The launch of Astrobotic’s Peregrine Mission 1 on Monday marked the first attempt to put an American lander on the moon since the final Apollo mission in 1972, but sadly it won’t be happening.
A few hours after liftoff from the Kennedy Space Center, news came through that the Peregrine spacecraft suffered a “critical” propellant leak that meant Astrobotic had little hope of becoming the first commercial company to achieve a soft landing on the moon.
And then, on Tuesday, after further investigating the situation, the Pittsburgh-based company confirmed that there was now “no chance of a soft landing on the moon.”
In a post on social media later in the day, Astrobotic suggested that the propellant leak had been caused by the failure of a valve to reseal itself.
The company explained: “Astrobotic’s current hypothesis about the Peregrine spacecraft’s propulsion anomaly is that a valve between the helium pressurant and the oxidizer failed to reseal after actuation during initialization.
“This led to a rush of high-pressure helium that spiked the pressure in the oxidizer tank beyond its operating limit and subsequently ruptured the tank.”
It said there was no indication that the propulsion anomaly occurred as a result of the launch, which involved the maiden flight of ULA’s Vulcan Centaur rocket.
Astrobotic described its analysis as “a working theory,” adding that it’s still gathering all available data from the spacecraft ahead of a full analysis report that will be produced by a formal review board comprising industry experts.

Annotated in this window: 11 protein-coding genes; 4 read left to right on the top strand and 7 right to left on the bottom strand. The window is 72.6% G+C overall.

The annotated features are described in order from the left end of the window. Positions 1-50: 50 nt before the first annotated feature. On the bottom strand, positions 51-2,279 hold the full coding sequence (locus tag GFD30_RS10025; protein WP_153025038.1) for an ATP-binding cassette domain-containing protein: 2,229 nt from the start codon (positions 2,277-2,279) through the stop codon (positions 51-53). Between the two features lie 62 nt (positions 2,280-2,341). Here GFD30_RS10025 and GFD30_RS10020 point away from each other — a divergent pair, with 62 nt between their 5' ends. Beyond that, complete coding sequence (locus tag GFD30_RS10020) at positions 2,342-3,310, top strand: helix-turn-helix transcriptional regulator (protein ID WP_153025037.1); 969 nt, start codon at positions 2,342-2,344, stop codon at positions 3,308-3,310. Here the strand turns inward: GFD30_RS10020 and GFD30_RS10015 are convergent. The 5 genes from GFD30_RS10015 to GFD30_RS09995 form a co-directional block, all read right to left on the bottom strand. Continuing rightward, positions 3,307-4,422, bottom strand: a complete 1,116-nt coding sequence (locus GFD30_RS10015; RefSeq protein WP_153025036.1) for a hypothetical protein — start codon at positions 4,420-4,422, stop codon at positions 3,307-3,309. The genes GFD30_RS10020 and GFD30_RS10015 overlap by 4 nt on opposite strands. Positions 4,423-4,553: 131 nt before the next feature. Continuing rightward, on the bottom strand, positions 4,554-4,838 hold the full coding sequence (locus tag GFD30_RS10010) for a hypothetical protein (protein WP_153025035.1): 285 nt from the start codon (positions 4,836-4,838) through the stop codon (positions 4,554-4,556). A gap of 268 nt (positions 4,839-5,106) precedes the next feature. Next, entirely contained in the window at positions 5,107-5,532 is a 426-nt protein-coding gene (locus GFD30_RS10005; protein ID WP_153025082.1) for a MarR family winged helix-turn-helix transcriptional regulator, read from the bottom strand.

NASA contracted Astrobotic to send the Peregrine lander to the lunar surface with 20 payloads for government and commercial customers. The mission is part of NASA’s CLPS (Commercial Lunar Payload Services) program, which involves the agency partnering with private firms to send science missions to the moon ahead of the first Artemis crewed landing, which on Tuesday was rescheduled from 2025 to the following year.
As of 1 p.m. ET on Tuesday, Astrobotic estimated that the spacecraft would stay operational for a further 40 hours, suggesting that it will finally run out of propellant at around 5 a.m. ET on Thursday. However, it added that it’s continuing to explore ways to keep it running longer, enabling it to continue to receive “valuable data” while also testing spaceflight operations for components and software related to its next lunar lander mission, Griffin, which is currently set for later this year.
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